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Leo Cintron v. Jennifer Pandis

SUPREME COURT OF THE STATE OF NEW YORK APPELLATE TERM: 9th and 10th JUDICIAL DISTRICTS Appellate Term, Second Department


February 16, 2012

LEO CINTRON,
RESPONDENT,
v.
JENNIFER PANDIS,
APPELLANT.

Appeal from a decision of the Justice Court of the Town of New Windsor, Orange County (Noreen Calderin, J.), dated May 27, 2010, deemed from a final judgment of the same court entered June 10, 2010.

Cintron v Pandis

Published by New York State Law Reporting Bureau pursuant to Judiciary Law § 431.

This opinion is uncorrected and will not be published in the printed Official Reports.

Decided on February 16, 2012

PRESENT: NICOLAI, P.J., MOLIA and IANNACCI, JJ

The final judgment, after a non-jury trial, awarded landlord possession in a holdover summary proceeding.

ORDERED that the final judgment of possession is reversed, without costs, and the petition is dismissed.

In this holdover proceeding, the petition alleges that tenant entered into possession pursuant to a written lease dated December 15, 2003 and that a 30-day notice to vacate the premises was served upon tenant. Tenant moved to dismiss the petition based on, among other grounds, the petition's inadequacy. The motion was apparently denied and, after a bench trial, the court awarded landlord a final judgment of possession.

In our view, the petition should have been dismissed. Pursuant to RPAPL 741, a petition must state, among other things, the interest of the tenant and the facts upon which the proceeding is based. The tenant is entitled to a concise statement of the ultimate facts upon which the proceeding is based (Giannini v Stuart, 6 AD2d 418 [1958]). Where a tenancy is subject to a specific form of regulation, the petition must set forth the tenant's regulatory status, because this status may determine the scope of the tenant's rights (see Matter of Volunteers of Am.-Greater NY, Inc. v Almonte, 17 Misc 3d 57 [App Term, 2d & 11th Jud Dists 2007], affd 65 AD3d 1155 [2009]; 433 W. Assoc. v Murdock, 276 AD2d 360 [2000]). A petition which contains "fundamental misstatements and omissions" will be dismissed (see Jeffco Mgt. Corp. v Local Dev. Corp. of Crown Hgts., 22 Misc 3d 141[A], 2009 NY Slip Op 50455[U] [App Term, 2d, 11th & 13th Jud Dists 2009]).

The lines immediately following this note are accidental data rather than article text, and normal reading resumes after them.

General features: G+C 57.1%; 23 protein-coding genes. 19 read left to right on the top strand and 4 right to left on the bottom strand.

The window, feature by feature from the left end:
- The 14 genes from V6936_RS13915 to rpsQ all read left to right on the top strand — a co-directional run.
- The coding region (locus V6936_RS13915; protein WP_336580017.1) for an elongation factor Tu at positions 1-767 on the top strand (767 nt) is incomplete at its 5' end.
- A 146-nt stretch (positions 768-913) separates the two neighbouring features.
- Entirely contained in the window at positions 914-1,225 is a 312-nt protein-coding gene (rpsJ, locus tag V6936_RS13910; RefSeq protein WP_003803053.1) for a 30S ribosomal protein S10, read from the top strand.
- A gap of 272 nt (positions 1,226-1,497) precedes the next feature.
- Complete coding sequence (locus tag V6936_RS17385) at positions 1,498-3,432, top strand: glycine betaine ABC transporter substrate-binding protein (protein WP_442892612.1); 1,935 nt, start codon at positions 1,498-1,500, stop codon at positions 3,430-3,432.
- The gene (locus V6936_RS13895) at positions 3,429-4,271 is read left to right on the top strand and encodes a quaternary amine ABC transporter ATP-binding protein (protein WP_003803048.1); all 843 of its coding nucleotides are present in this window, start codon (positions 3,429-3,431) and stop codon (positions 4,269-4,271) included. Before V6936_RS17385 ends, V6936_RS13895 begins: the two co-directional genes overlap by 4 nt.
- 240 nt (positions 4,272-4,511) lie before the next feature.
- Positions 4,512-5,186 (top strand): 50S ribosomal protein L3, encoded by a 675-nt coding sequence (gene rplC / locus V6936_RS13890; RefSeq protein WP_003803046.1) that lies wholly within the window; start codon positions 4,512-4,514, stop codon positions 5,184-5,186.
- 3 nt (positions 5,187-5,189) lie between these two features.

The instant petition contained fundamental misstatements and omissions and was not reasonable under the circumstances (see McFadden v Sassower, 26 Misc 3d 141[A], 2010 NY Slip Op 50316[U] [App Term, 9th & 10th Jud Dists 2010]). The petition failed to contain any allegation that tenant was in possession of a mobile home and that her rights were governed by Real Property Law § 233, or that she had failed to renew her lease in accordance with Real Property Law § 233, or to otherwise explain how tenant allegedly became a month-to-month tenant. In the circumstances presented, these material omissions require the dismissal of the petition, as without this information, this holdover proceeding cannot be properly adjudicated (see RPAPL 741; McFadden, 26 Misc 3d 141[A], 2010 NY Slip Op 50316[U]; Jeffco Mgt. Corp., 22 Misc 3d 141[A], 2009 NY Slip Op 50455[U]).

Accordingly, the final judgment of possession is reversed and the petition is dismissed.

Nicolai, P.J., Molia and Iannacci, JJ., concur.

Decision Date: February 16, 2012

20120216

© 1992-2012 VersusLaw Inc.



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